https://static-content.springer.com/image/art%3A10.1007%2Fs10856-007-3259-3/MediaObjects/10856_2007_3259_Fig4_HTML.gif
Fig. 4

X-ray diffraction data from the (TiO2)0.5(P2O5)0.5 sol–gel dried at 120 °C: (a) Q-space interference function, i(Q), and (b) pair-distribution function, T(r), (solid line) together with fit (dashed line)

https://static-content.springer.com/image/art%3A10.1007%2Fs10856-007-3259-3/MediaObjects/10856_2007_3259_Fig5_HTML.gif
Fig. 5

X-ray diffraction data from the (TiO2)0.5(P2O5)0.5 sol–gel heat treated at 350 °C: (a) Q-space interference function, i(Q), and (b) pair-distribution function, T(r), (solid line) together with fit (dashed line)

Table 2

Structural parameters obtained from the fitting of the HEXRD data

Sample

Heat treatment/°C

Correlation

R/Å

N

σ/Å

(CaO)0.25(TiO2)0.25(P2O5)0.5

120

P–O

1.50(1)

2.0(2)

0.02(1)

P–O

1.58(1)

3.0(2)

0.04(1)

Ti–O

1.92(1)

5.9(2)

0.06(1)

Ca–O

2.36(2)

2.1(4)

0.10(3)

O–O

2.52(2)

3.1(3)

0.07(2)

O–O

2.74(2)

2.5(5)

0.13(4)

P–P

3.00(3)

1.0(4)

0.10(3)

(CaO)0.25(TiO2)0.25(P2O5)0.5

350

P–O

1.50(1)

2.4(2)

0.03(1)

P–O

1.58(1)

2.1(2)

0.04(1)

Ti–O

1.94(1)

5.9(2)

0.07(1)

Ca–O

2.35(2)

4.4(4)

0.09(2)

O–O

2.51(1)

3.9(3)

0.07(2)

O–O

2.73(2)

2.2(5)

0.13(4)

P–P

2.94(2)

2.1(4)

0.11(3)

(TiO2)0.5(P2O5)0.5

120

P–O

1.52(1)

3.7(2)

0.05(1)

P–O

1.58(1)

2.2(2)

0.04(1)

Ti–O

1.98(1)

5.2(2)

0.05(1)

O–O

2.51(1)

4.1(2)

0.09(2)

O–O

2.73(2)

3.6(3)

0.08(2)

P–P

3.00(3)

0.5(3)

0.10(4)

P–Ti

3.31(2)

5.0(5)

0.16(3)

(TiO2)0.5(P2O5)0.5

350

P–O

1.52(1)

2.9(1)

0.04(1)

P–O

1.58(1)

0.8(2)

0.04(1)

Ti–O

1.94(1)

4.4(2)

0.07(2)

O–O

2.52(1)

2.4(2)

0.06(2)

O–O

2.73(2)

3.0(4)

0.13(3)

P–P

3.00(3)

0.8(3)

0.09(3)

P–Ti

3.32(2)

3.3(3)

0.11(2)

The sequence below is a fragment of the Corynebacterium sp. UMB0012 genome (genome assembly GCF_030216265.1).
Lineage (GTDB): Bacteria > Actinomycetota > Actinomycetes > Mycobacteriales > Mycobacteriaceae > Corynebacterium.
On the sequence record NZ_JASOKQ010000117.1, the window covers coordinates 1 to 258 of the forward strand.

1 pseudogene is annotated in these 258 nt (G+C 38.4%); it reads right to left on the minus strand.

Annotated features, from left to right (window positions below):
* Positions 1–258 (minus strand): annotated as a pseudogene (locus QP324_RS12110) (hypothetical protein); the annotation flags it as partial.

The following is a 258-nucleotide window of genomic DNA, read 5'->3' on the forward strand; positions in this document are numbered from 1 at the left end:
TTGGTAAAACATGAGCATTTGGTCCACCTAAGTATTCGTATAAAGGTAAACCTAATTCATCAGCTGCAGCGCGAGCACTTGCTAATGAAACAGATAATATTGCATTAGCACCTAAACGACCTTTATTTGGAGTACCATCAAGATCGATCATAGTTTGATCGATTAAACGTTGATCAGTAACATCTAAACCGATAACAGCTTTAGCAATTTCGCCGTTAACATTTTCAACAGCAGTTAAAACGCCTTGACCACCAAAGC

It is well known that the building blocks of phosphate-based glasses are PO43− tetrahedra [10, 11]. Each PO43− can be connected to a maximum of three other such units to form a three-dimensional network, as in vitreous phosphorus pentoxide, v-P2O5. Metal oxides can be added to modify the network structure of the glass. Two P–O distances may be observed in phosphate glasses: a shorter distance of ∼1.5 Å ascribed to bonds to non-bridging oxygens (NBOs) and a longer distance of ∼1.6 Å due to bonds to bridging oxygens (BOs) [1012]. The results in Table 2 from the (CaO)0.25(TiO2)0.25(P2O5)0.5 samples are consistent with the presence of two P–O distances at 1.50 and 1.58 Å which are respectively assigned to those due to bonds to non-bridging and bridging oxygen atoms. For the sample heated to 350 °C, the total P–O coordination number is 4.5 which is in reasonable agreement with the expected value of 4 for PO43− tetrahedra. Phosphate glasses at the metaphosphate composition, that is (MxO)0.5(P2O5)0.5, are expected to have an equal number of P–NBO and P–BO bonds [10] so on average each phosphorus atom will be bonded to two bridging oxygens and two non-bridging oxygens. The P–NBO and P–BO coordination numbers for the (CaO)0.25(TiO2)0.25(P2O5)0.5 350 °C sample are 2.4 and 2.1, respectively, and close to those expected for a glass at the metaphosphate composition. The fact that the number of NBOs is slightly higher than the number of BOs reflects the fact that the P/M atomic ratio is 1.7 (see Table 1) which is less than the value of 2 for the ideal metaphosphate composition. The higher metal oxide content results in reduced connectivity of the PO43− network and, hence fewer BOs and correspondingly more NBOs. For the (CaO)0.25(TiO2)0.25(P2O5)0.5 sample dried at 120 °C, a total P–O coordination number of 5 is determined which is higher than expected for a phosphate-based material. This discrepancy is most likely due to the presence of organic material, such as unreacted alkoxide groups and occluded solvent. The C–C bond distance in an alkyl chain is 1.5 Å and therefore we can expect a contribution to the first peak in the pair-distribution function from the organic groups. By not accounting for this, we have overestimated the peak area due to P–O bonding and obtained a value for the coordination number which is too high.